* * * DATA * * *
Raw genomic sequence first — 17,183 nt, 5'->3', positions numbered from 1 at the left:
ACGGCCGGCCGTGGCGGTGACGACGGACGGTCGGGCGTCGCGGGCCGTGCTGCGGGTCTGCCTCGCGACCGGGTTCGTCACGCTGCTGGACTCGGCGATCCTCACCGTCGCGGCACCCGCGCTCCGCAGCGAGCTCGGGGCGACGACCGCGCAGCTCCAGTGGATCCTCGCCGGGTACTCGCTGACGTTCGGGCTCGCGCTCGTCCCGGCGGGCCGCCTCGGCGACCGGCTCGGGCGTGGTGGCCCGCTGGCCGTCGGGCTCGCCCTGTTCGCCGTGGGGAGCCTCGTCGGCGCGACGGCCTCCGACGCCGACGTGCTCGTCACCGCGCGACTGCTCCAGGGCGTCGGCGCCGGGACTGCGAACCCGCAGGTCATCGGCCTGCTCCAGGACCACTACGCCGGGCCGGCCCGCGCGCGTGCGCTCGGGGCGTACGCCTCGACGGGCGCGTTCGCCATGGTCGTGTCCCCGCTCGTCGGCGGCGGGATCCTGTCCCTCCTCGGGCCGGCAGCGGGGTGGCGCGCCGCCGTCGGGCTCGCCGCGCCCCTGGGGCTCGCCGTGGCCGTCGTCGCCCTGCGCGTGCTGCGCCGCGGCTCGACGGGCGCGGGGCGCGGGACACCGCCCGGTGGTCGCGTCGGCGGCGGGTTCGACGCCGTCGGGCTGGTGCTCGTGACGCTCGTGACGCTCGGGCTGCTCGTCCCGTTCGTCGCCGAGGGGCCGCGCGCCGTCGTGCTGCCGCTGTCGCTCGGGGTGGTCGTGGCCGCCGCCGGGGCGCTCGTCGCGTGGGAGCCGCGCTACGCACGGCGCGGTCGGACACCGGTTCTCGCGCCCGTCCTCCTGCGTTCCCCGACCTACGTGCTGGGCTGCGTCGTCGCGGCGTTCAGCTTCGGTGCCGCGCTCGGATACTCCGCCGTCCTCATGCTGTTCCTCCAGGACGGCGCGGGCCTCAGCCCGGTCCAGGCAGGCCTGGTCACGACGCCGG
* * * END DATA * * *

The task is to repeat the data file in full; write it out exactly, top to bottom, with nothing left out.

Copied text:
Raw genomic sequence first — 17,183 nt, 5'->3', positions numbered from 1 at the left:
ACGGCCGGCCGTGGCGGTGACGACGGACGGTCGGGCGTCGCGGGCCGTGCTGCGGGTCTGCCTCGCGACCGGGTTCGTCACGCTGCTGGACTCGGCGATCCTCACCGTCGCGGCACCCGCGCTCCGCAGCGAGCTCGGGGCGACGACCGCGCAGCTCCAGTGGATCCTCGCCGGGTACTCGCTGACGTTCGGGCTCGCGCTCGTCCCGGCGGGCCGCCTCGGCGACCGGCTCGGGCGTGGTGGCCCGCTGGCCGTCGGGCTCGCCCTGTTCGCCGTGGGGAGCCTCGTCGGCGCGACGGCCTCCGACGCCGACGTGCTCGTCACCGCGCGACTGCTCCAGGGCGTCGGCGCCGGGACTGCGAACCCGCAGGTCATCGGCCTGCTCCAGGACCACTACGCCGGGCCGGCCCGCGCGCGTGCGCTCGGGGCGTACGCCTCGACGGGCGCGTTCGCCATGGTCGTGTCCCCGCTCGTCGGCGGCGGGATCCTGTCCCTCCTCGGGCCGGCAGCGGGGTGGCGCGCCGCCGTCGGGCTCGCCGCGCCCCTGGGGCTCGCCGTGGCCGTCGTCGCCCTGCGCGTGCTGCGCCGCGGCTCGACGGGCGCGGGGCGCGGGACACCGCCCGGTGGTCGCGTCGGCGGCGGGTTCGACGCCGTCGGGCTGGTGCTCGTGACGCTCGTGACGCTCGGGCTGCTCGTCCCGTTCGTCGCCGAGGGGCCGCGCGCCGTCGTGCTGCCGCTGTCGCTCGGGGTGGTCGTGGCCGCCGCCGGGGCGCTCGTCGCGTGGGAGCCGCGCTACGCACGGCGCGGTCGGACACCGGTTCTCGCGCCCGTCCTCCTGCGTTCCCCGACCTACGTGCTGGGCTGCGTCGTCGCGGCGTTCAGCTTCGGTGCCGCGCTCGGATACTCCGCCGTCCTCATGCTGTTCCTCCAGGACGGCGCGGGCCTCAGCCCGGTCCAGGCAGGCCTGGTCACGACGCCGG